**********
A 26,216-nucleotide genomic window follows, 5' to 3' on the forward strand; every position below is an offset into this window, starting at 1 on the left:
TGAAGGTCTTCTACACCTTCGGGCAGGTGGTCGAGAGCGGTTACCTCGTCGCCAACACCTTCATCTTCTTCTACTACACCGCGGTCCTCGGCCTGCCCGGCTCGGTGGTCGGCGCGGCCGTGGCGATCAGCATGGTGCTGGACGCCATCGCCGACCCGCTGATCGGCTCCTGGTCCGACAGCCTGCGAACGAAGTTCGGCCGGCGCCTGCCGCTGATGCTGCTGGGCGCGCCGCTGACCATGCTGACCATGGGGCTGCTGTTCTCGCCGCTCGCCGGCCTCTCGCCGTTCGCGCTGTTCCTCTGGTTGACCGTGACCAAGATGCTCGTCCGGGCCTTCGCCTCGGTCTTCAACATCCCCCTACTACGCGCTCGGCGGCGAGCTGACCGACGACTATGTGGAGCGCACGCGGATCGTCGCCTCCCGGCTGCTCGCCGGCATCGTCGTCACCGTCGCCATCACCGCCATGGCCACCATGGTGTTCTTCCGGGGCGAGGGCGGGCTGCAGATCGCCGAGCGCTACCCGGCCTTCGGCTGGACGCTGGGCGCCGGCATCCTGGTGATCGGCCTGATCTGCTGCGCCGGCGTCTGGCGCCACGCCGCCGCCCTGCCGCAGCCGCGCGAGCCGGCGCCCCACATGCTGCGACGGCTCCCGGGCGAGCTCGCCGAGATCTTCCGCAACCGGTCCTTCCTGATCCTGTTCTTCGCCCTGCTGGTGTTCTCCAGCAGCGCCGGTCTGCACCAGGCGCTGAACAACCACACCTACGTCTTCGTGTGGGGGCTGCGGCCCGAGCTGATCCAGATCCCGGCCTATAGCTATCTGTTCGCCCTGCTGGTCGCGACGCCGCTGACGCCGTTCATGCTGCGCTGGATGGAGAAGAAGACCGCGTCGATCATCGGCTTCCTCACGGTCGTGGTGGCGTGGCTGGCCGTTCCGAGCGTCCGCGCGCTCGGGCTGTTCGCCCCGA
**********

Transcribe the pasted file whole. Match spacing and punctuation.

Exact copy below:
A 26,216-nucleotide genomic window follows, 5' to 3' on the forward strand; every position below is an offset into this window, starting at 1 on the left:
TGAAGGTCTTCTACACCTTCGGGCAGGTGGTCGAGAGCGGTTACCTCGTCGCCAACACCTTCATCTTCTTCTACTACACCGCGGTCCTCGGCCTGCCCGGCTCGGTGGTCGGCGCGGCCGTGGCGATCAGCATGGTGCTGGACGCCATCGCCGACCCGCTGATCGGCTCCTGGTCCGACAGCCTGCGAACGAAGTTCGGCCGGCGCCTGCCGCTGATGCTGCTGGGCGCGCCGCTGACCATGCTGACCATGGGGCTGCTGTTCTCGCCGCTCGCCGGCCTCTCGCCGTTCGCGCTGTTCCTCTGGTTGACCGTGACCAAGATGCTCGTCCGGGCCTTCGCCTCGGTCTTCAACATCCCCCTACTACGCGCTCGGCGGCGAGCTGACCGACGACTATGTGGAGCGCACGCGGATCGTCGCCTCCCGGCTGCTCGCCGGCATCGTCGTCACCGTCGCCATCACCGCCATGGCCACCATGGTGTTCTTCCGGGGCGAGGGCGGGCTGCAGATCGCCGAGCGCTACCCGGCCTTCGGCTGGACGCTGGGCGCCGGCATCCTGGTGATCGGCCTGATCTGCTGCGCCGGCGTCTGGCGCCACGCCGCCGCCCTGCCGCAGCCGCGCGAGCCGGCGCCCCACATGCTGCGACGGCTCCCGGGCGAGCTCGCCGAGATCTTCCGCAACCGGTCCTTCCTGATCCTGTTCTTCGCCCTGCTGGTGTTCTCCAGCAGCGCCGGTCTGCACCAGGCGCTGAACAACCACACCTACGTCTTCGTGTGGGGGCTGCGGCCCGAGCTGATCCAGATCCCGGCCTATAGCTATCTGTTCGCCCTGCTGGTCGCGACGCCGCTGACGCCGTTCATGCTGCGCTGGATGGAGAAGAAGACCGCGTCGATCATCGGCTTCCTCACGGTCGTGGTGGCGTGGCTGGCCGTTCCGAGCGTCCGCGCGCTCGGGCTGTTCGCCCCGA